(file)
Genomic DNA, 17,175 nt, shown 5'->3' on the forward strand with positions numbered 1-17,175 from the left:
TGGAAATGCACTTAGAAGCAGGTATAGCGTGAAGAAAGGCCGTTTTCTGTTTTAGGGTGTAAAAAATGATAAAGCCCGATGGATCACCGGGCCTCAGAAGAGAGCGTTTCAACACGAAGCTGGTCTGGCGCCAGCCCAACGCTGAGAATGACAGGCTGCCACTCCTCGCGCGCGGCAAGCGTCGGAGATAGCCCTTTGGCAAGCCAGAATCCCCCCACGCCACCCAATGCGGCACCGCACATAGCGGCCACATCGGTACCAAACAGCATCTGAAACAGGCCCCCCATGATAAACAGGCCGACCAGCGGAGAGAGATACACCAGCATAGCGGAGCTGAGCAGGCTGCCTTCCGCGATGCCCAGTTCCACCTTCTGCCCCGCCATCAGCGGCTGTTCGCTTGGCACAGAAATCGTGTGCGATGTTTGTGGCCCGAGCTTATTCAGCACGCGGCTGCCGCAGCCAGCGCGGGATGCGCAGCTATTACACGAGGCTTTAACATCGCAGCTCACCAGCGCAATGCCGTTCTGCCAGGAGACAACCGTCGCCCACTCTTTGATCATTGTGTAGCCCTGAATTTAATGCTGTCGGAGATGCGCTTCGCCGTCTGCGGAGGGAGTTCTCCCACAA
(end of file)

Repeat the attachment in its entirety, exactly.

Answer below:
Genomic DNA, 17,175 nt, shown 5'->3' on the forward strand with positions numbered 1-17,175 from the left:
TGGAAATGCACTTAGAAGCAGGTATAGCGTGAAGAAAGGCCGTTTTCTGTTTTAGGGTGTAAAAAATGATAAAGCCCGATGGATCACCGGGCCTCAGAAGAGAGCGTTTCAACACGAAGCTGGTCTGGCGCCAGCCCAACGCTGAGAATGACAGGCTGCCACTCCTCGCGCGCGGCAAGCGTCGGAGATAGCCCTTTGGCAAGCCAGAATCCCCCCACGCCACCCAATGCGGCACCGCACATAGCGGCCACATCGGTACCAAACAGCATCTGAAACAGGCCCCCCATGATAAACAGGCCGACCAGCGGAGAGAGATACACCAGCATAGCGGAGCTGAGCAGGCTGCCTTCCGCGATGCCCAGTTCCACCTTCTGCCCCGCCATCAGCGGCTGTTCGCTTGGCACAGAAATCGTGTGCGATGTTTGTGGCCCGAGCTTATTCAGCACGCGGCTGCCGCAGCCAGCGCGGGATGCGCAGCTATTACACGAGGCTTTAACATCGCAGCTCACCAGCGCAATGCCGTTCTGCCAGGAGACAACCGTCGCCCACTCTTTGATCATTGTGTAGCCCTGAATTTAATGCTGTCGGAGATGCGCTTCGCCGTCTGCGGAGGGAGTTCTCCCACAA